Notes from the Director

We did it! The first year of the Quantitative Biosciences Ph.D. at Georgia Tech is now (nearly) official.

We did it!  The first year of the Quantitative Biosciences Ph.D. at Georgia Tech is now (nearly) official. The inaugural cohort of nine QBioS Ph.D. students have integrated themselves into classes, research, and the community. They are now wrapping up their Spring rotations and looking forward to the summer and official initiation of their dissertations.

How did we get here?  As the students know, it’s been a busy first year. In Fall 2016, all nine students took the new cornerstone course that I developed: Foundations of Quantitative Biosciences The Foundations class met six hours a week, for three hours of lecture and three hours of an in silico laboratory.  It was intense and rewarding. All of the students have enhanced their quantitative toolkit and their ability to translate biological concepts into computational models. 

Some have built models of cells and probed their electrophysiology, other have explored the consequences of antibiotic resistance and the bending of roots, and others have made multiple treks to Buford Highway to purchase duck feet for hydrodynamic experiments to probe organismal behavior (guess Hu’s project that was!).

Many of you have seen these students in action, in your laboratories and groups. The QBioS cohort is already garnering recognition for their efforts.  We are proud to share the news that Joy Putney was selected as a NSF Graduate Research Fellowship awardee, Elma Kajtaz was awarded an O’Hara dissertation fellowship from Georgia Tech, and Alex (Bo) Lee was selected as a GT representative to a AAAS workshop on the intersection of policy and science.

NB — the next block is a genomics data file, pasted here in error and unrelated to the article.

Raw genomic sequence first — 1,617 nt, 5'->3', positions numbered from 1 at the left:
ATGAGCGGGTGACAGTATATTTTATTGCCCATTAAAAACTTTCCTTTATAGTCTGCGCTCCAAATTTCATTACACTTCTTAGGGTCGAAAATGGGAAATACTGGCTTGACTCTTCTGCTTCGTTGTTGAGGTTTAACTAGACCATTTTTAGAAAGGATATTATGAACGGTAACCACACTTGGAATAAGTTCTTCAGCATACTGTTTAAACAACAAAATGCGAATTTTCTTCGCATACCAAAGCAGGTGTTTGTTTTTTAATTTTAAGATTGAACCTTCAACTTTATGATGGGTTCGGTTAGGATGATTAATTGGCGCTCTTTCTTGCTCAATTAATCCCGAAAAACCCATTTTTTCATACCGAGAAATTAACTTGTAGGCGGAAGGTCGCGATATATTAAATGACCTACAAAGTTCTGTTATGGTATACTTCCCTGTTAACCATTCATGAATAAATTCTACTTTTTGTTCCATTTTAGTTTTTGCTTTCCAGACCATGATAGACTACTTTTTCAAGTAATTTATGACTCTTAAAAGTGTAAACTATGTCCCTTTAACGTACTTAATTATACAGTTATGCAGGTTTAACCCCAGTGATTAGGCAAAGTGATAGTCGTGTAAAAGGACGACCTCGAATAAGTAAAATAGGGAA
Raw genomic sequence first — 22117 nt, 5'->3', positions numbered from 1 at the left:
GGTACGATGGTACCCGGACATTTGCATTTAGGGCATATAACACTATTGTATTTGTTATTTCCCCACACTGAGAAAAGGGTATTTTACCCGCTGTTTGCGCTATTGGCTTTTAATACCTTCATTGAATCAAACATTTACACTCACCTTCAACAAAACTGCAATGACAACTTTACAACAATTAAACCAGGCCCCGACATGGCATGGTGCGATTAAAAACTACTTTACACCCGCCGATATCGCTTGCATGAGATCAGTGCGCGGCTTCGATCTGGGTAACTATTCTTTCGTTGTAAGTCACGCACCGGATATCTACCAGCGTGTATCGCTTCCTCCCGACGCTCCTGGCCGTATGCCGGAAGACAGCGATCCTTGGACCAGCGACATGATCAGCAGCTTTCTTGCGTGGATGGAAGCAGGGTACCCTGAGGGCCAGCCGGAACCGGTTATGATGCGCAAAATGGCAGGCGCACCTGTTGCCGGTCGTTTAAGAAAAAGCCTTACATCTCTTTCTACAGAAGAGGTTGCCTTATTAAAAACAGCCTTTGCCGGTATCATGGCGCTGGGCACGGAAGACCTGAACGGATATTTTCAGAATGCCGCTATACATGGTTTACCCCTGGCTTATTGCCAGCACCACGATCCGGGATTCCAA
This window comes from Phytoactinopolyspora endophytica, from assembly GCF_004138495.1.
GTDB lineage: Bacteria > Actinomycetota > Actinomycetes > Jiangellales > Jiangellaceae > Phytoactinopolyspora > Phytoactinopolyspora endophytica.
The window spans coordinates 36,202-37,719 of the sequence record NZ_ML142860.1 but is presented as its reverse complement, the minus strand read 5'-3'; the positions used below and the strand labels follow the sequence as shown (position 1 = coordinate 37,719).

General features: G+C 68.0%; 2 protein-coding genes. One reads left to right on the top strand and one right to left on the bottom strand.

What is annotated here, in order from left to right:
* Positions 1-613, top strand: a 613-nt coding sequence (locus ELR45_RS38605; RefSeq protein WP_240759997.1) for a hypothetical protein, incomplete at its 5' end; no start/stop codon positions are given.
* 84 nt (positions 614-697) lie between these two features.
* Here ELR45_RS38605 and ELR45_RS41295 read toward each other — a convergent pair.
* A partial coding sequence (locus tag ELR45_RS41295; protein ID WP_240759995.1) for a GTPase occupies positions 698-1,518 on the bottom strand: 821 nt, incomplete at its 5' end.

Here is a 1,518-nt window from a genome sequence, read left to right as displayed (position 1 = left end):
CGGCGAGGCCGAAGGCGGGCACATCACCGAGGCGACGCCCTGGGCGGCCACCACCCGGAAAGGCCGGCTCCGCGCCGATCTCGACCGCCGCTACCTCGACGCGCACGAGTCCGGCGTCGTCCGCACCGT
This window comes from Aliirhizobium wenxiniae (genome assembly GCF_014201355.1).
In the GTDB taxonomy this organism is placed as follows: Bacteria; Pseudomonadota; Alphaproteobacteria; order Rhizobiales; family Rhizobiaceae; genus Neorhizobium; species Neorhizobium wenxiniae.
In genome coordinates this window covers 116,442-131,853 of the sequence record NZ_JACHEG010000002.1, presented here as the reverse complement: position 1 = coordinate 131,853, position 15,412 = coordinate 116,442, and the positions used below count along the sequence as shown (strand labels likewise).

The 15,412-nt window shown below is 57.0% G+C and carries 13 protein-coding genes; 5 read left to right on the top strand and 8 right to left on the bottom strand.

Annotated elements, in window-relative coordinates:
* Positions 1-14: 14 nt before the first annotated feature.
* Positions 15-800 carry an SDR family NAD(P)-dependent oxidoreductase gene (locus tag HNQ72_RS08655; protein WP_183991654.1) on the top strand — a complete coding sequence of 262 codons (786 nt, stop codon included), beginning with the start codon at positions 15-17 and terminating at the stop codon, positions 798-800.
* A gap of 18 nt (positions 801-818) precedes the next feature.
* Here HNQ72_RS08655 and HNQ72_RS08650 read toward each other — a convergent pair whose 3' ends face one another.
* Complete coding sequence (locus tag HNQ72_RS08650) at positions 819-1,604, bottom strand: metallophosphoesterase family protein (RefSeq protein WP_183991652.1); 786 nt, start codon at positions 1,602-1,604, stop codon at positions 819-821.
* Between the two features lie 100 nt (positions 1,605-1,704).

The students have also worked collectively to develop a new “Hands-on modeling” initiative: helping others in the Biology at GT and Spelman learn to integrate computational models into their research and courses – supported by the GT VP Innovation in Graduate Education Fund and by the Burroughs Wellcome Fund.  The inaugural cohort were also instrumental recruiting our second cohort who will join us in August 2017. The group of seven students come from the USA, China, Taiwan, and India and are excited to join the growing QBioS community.

Finally, a word of congratulations. Our own Lisa Redding was awarded the GT Academic Advising Award for Excellence at the April 21st Faculty and Staff Honor Luncheon. All who work with Lisa know that she is an ideal recipient of this award and has been instrumental in caring for and encouraging the success of our students. I am deeply grateful for all of her contributions to QBioS and the allied biosciences community at Georgia Tech.

Best wishes for the summer,

Joshua Weitz
Professor of Biological Sciences
Director of the Interdisciplinary Graduate Program in Quantitative Biosciences
Georgia Institute of Technology
Atlanta, GA, USA